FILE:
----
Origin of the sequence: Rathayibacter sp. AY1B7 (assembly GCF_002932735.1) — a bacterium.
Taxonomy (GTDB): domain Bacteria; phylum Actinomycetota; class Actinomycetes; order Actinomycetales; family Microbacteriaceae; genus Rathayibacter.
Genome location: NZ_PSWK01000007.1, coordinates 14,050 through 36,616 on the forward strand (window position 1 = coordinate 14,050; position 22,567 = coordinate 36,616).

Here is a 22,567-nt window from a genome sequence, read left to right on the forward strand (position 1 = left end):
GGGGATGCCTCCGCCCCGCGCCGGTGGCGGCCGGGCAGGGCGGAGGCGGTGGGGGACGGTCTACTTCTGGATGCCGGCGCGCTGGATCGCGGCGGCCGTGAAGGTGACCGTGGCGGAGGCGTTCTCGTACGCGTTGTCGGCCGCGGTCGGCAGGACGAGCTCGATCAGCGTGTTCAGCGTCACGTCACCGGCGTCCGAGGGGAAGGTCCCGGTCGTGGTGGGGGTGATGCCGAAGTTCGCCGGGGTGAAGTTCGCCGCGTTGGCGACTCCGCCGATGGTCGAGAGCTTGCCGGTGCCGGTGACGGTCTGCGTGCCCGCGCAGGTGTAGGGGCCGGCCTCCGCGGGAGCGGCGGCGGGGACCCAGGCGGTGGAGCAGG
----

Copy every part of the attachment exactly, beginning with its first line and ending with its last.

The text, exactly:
Origin of the sequence: Rathayibacter sp. AY1B7 (assembly GCF_002932735.1) — a bacterium.
Taxonomy (GTDB): domain Bacteria; phylum Actinomycetota; class Actinomycetes; order Actinomycetales; family Microbacteriaceae; genus Rathayibacter.
Genome location: NZ_PSWK01000007.1, coordinates 14,050 through 36,616 on the forward strand (window position 1 = coordinate 14,050; position 22,567 = coordinate 36,616).

Here is a 22,567-nt window from a genome sequence, read left to right on the forward strand (position 1 = left end):
GGGGATGCCTCCGCCCCGCGCCGGTGGCGGCCGGGCAGGGCGGAGGCGGTGGGGGACGGTCTACTTCTGGATGCCGGCGCGCTGGATCGCGGCGGCCGTGAAGGTGACCGTGGCGGAGGCGTTCTCGTACGCGTTGTCGGCCGCGGTCGGCAGGACGAGCTCGATCAGCGTGTTCAGCGTCACGTCACCGGCGTCCGAGGGGAAGGTCCCGGTCGTGGTGGGGGTGATGCCGAAGTTCGCCGGGGTGAAGTTCGCCGCGTTGGCGACTCCGCCGATGGTCGAGAGCTTGCCGGTGCCGGTGACGGTCTGCGTGCCCGCGCAGGTGTAGGGGCCGGCCTCCGCGGGAGCGGCGGCGGGGACCCAGGCGGTGGAGCAGG